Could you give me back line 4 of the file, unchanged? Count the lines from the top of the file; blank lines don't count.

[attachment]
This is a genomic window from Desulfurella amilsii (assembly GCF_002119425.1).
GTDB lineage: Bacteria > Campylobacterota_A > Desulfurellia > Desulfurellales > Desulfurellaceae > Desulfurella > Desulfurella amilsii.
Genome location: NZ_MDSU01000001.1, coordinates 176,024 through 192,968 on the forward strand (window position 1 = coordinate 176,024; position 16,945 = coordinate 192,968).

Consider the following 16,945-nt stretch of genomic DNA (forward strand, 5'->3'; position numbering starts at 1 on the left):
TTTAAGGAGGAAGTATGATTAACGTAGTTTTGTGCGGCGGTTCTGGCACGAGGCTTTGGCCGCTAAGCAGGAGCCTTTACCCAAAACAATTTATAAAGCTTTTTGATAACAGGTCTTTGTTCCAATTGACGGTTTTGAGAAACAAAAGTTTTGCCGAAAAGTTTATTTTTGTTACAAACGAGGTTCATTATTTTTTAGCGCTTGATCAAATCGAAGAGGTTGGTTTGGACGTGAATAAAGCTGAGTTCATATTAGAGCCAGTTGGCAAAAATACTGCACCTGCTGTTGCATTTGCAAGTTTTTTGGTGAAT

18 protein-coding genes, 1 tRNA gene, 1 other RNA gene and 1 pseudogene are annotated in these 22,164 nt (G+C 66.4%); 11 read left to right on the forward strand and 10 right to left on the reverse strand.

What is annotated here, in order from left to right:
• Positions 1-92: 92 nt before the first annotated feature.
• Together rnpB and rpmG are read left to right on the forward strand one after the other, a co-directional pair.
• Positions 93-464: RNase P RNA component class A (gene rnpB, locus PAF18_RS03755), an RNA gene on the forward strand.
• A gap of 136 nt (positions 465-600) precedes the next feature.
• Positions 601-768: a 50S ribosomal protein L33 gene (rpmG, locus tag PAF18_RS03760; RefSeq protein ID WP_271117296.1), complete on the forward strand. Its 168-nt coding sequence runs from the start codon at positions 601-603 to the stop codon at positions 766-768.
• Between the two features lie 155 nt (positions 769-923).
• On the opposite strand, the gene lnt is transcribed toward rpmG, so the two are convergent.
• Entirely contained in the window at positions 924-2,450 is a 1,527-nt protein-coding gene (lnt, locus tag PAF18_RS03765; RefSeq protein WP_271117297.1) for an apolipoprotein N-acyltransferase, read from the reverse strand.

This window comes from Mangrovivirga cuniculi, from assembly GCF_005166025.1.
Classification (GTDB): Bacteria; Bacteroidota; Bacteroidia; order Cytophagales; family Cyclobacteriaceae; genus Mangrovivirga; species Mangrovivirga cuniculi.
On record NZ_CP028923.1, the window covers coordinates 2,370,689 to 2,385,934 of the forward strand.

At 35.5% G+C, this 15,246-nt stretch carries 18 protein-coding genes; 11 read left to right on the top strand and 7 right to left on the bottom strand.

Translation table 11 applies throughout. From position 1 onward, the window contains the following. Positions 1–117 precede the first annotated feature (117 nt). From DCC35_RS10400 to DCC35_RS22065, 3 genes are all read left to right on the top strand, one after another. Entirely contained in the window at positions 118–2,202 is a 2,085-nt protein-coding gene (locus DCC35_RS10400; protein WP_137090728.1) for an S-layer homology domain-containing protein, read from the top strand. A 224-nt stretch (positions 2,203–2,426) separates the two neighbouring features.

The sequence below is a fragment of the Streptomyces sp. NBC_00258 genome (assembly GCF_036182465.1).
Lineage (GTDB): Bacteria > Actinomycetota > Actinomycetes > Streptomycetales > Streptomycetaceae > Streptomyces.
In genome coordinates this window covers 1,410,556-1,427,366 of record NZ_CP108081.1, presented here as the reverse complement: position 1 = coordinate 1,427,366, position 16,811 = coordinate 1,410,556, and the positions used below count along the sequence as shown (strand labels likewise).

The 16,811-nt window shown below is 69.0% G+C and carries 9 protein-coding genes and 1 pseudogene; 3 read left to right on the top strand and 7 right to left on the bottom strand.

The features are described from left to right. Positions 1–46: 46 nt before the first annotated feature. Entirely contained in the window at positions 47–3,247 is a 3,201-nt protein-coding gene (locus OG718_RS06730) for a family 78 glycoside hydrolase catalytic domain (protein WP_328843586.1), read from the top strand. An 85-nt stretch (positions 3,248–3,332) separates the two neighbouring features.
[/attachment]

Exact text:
Consider the following 16,945-nt stretch of genomic DNA (forward strand, 5'->3'; position numbering starts at 1 on the left):